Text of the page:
The USA’s Midwest is renowned for harsh winters. However, November 11 1940 brought welcome respite for Middle Americans. Temperatures soared past 18°C (60°F) and headed towards 21°C (70°F), bathing residents in unprecedented warmth for the time of year. But this extraordinary temperature rise did not bring lasting relief from winter’s icy grip, instead heralding the imminent arrival of another freak of Nature – that rare but devastating storm system named the ‘panhandle hook’ after its genesis in the Oklahoma and Texas panhandles and subsequent curved course through the Midwest en route to the Great Lakes.
By late afternoon it became apparent that a major weather event was unfolding as an intense low-pressure front tracked northwards, simultaneously sucking in moisture from the Gulf of Mexico and arctic air from the north. Benign conditions deteriorated with frightening speed as temperatures plunged and high winds brought rain, sleet and snow in rapid succession. By late afternoon a severe blizzard was raging, hitting Nebraska, South Dakota, Iowa, Minnesota and Wisconsin before completing its home run by reaching Lake Michigan. The Armistice Day blizzard instantly gained notoriety as one of the Midwest’s worst-ever winter storms.
With fierce winds, freezing temperatures and driving snow that precipitated to a depth of nearly 70 cm (28 in), communications and transport were paralyzed, while people literally started perishing. A large number of duck shooters died after being attracted to the Mississippi River by ideal hunting conditions and failing to appreciate how severe the weather would become. Two were killed in a train wreck, over 60 sailors perished as a number of boats sank on Lake Michigan and many individuals caught in the storm simply froze to death. Over 150 people died before the Armistice Day blizzard blew itself out on November 12.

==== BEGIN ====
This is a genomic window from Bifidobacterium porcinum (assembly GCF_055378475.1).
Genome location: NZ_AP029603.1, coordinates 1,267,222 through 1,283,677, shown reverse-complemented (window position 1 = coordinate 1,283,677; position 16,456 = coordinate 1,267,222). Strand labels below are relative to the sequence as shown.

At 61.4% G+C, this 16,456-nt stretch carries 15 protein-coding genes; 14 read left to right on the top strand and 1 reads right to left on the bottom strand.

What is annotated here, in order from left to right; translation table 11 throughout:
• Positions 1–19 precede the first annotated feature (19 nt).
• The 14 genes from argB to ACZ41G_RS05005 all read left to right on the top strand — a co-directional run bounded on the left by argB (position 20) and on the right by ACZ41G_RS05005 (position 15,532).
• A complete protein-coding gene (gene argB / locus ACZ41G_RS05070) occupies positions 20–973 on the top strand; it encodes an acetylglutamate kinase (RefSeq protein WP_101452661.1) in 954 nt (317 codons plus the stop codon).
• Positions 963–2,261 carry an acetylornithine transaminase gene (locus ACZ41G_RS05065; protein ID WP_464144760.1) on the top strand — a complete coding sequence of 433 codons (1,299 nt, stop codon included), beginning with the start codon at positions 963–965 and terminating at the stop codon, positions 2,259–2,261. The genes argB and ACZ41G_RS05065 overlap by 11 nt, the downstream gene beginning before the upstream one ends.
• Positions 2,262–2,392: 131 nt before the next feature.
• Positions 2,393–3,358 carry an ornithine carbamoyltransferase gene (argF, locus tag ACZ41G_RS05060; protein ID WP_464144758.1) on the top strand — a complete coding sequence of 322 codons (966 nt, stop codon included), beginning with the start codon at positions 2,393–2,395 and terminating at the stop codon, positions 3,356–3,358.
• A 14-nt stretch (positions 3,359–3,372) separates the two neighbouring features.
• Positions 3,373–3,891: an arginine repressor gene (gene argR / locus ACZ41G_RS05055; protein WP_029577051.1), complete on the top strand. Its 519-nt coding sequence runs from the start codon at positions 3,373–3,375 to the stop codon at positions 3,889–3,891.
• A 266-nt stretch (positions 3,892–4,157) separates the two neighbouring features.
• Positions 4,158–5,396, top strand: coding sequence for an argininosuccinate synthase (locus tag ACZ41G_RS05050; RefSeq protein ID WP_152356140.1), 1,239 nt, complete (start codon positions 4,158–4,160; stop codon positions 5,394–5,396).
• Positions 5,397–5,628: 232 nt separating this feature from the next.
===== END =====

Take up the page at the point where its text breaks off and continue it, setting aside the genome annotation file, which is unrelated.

When: November 10-12 1940
Where: Midwestern USA
Death toll: 154 deaths were directly attributed to the storm.
You should know: In an echo of many a subsequent weather disaster – including Britain’s great October storm of 1987 – forecasters failed to predict the likely severity of the Armistice Day blizzard, thus contributing significantly to the number of casualties. As a result, a system to improve local weather forecasts in the Midwest was introduced.